Now it looks as if pornographers will have their very own “Triple-X” domain space devoted specifically to websites containing whatever sexually explicit materials the human mind can imagine. On June 25, the Internet Corporation for Assigned Names and Numbers (ICANN), the group which administers Web addresses on the Internet, gave its initial approval for a U.S. company to negotiate for the creation of a .xxx domain for websites with pornographic content.
While in the past ICANN has rejected the addition of a .xxx porn-domain reservoir similar to .com and .org, its board determined that it had been unfair in its past responses to ICM Registry LLC, the U.S. company that has repeatedly applied for permission to register and manage .xxx domains.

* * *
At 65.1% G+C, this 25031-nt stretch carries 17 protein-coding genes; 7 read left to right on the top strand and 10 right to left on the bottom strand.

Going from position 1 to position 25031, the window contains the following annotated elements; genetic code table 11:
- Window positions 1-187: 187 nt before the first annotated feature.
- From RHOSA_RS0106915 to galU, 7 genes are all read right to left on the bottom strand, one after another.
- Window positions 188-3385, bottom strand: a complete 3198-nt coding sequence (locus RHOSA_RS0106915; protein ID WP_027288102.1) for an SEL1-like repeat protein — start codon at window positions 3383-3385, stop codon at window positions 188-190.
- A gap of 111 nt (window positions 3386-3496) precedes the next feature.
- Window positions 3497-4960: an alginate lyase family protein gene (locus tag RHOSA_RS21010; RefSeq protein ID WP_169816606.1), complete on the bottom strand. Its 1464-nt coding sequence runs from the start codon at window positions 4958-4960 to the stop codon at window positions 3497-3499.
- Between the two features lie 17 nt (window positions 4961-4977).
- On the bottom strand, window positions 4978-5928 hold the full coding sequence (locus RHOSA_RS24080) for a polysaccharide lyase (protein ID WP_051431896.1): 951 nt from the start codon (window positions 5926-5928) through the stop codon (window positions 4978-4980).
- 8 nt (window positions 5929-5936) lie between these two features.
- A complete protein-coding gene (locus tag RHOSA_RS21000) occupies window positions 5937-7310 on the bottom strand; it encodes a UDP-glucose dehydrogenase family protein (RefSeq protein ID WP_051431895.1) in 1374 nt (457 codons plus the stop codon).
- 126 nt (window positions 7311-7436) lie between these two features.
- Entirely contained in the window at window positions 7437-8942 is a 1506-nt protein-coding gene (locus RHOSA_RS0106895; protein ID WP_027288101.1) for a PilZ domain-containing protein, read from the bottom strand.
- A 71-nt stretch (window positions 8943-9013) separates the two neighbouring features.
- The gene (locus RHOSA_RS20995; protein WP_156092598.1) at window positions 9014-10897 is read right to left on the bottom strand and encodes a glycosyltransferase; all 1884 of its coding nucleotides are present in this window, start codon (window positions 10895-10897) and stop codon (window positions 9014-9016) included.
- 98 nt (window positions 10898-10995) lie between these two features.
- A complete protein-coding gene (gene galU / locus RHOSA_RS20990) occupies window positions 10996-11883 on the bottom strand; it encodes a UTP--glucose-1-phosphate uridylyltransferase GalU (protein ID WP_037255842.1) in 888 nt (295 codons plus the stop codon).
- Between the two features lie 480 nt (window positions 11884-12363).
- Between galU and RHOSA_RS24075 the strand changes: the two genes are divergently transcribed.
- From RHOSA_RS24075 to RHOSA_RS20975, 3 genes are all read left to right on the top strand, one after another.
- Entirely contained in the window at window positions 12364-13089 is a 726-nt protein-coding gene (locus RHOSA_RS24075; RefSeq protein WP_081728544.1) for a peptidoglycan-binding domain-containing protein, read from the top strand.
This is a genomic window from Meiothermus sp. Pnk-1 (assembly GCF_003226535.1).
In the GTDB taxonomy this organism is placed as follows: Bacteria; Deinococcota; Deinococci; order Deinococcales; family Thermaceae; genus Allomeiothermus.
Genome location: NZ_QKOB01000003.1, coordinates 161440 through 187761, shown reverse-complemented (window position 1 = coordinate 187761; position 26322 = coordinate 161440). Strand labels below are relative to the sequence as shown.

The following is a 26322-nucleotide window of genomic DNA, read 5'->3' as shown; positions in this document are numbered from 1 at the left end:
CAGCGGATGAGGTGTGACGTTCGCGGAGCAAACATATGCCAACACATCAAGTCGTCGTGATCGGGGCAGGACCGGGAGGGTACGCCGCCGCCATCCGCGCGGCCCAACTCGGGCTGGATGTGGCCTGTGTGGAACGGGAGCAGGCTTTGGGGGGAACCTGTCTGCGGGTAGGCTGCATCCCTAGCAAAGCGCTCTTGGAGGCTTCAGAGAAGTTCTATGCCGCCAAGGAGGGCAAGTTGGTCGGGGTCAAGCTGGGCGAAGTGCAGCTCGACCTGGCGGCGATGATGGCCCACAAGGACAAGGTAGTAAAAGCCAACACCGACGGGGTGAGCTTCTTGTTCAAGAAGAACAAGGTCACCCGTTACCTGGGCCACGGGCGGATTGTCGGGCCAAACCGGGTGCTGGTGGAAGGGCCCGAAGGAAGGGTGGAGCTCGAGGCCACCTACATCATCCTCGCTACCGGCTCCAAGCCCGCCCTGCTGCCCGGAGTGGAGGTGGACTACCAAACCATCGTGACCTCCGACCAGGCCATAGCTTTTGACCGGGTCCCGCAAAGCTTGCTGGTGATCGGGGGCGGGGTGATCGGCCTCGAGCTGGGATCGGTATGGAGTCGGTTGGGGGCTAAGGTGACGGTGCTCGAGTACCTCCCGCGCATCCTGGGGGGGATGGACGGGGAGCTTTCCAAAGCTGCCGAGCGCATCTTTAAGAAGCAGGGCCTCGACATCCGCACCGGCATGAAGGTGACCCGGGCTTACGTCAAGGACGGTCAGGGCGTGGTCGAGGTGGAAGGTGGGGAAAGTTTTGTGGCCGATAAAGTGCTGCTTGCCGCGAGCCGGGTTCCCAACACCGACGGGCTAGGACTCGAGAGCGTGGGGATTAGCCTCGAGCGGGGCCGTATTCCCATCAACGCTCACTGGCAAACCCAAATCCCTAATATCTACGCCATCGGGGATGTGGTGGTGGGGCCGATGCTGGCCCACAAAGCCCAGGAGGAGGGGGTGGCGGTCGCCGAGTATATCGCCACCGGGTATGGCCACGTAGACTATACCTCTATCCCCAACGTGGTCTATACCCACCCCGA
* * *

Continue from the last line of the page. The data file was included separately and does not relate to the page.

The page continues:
Stuart Lawley, ICM’s chief executive, had argued for the addition of the domain franchise as a way to make it easier for parents and others to block pornographic sites from computers used by children. “People who want to find it know where it is,” Lawley said of the pornographic web content that has proliferated across the Internet over the last 10-plus years. “And people who … want to keep it away from their kids can use mechanisms to do so.”
Even though ICANN has given an affirmative nod to the .xxx addition, the group’s chairman, Peter Thrush, said there is still a long way to go before folks will be able to log on to www.porn.xxx and other smut sites. ICANN’s approval only means “we are returning to negotiations with the applicant,” said Thrush, and predicted that full approval could take as long a year.
Nonetheless, porn marketers anxious for new outlets have already reserved an estimate 112,000 .xxx domain names, and media experts predict the domain reservoir could attract over 500,000 new sites devoted to increasingly lurid smut of every variety. And ICM, the company that has been pressing ICANN for approval of the .xxx domain franchise, will cash in to the tune of $30 million a year when all is said and done.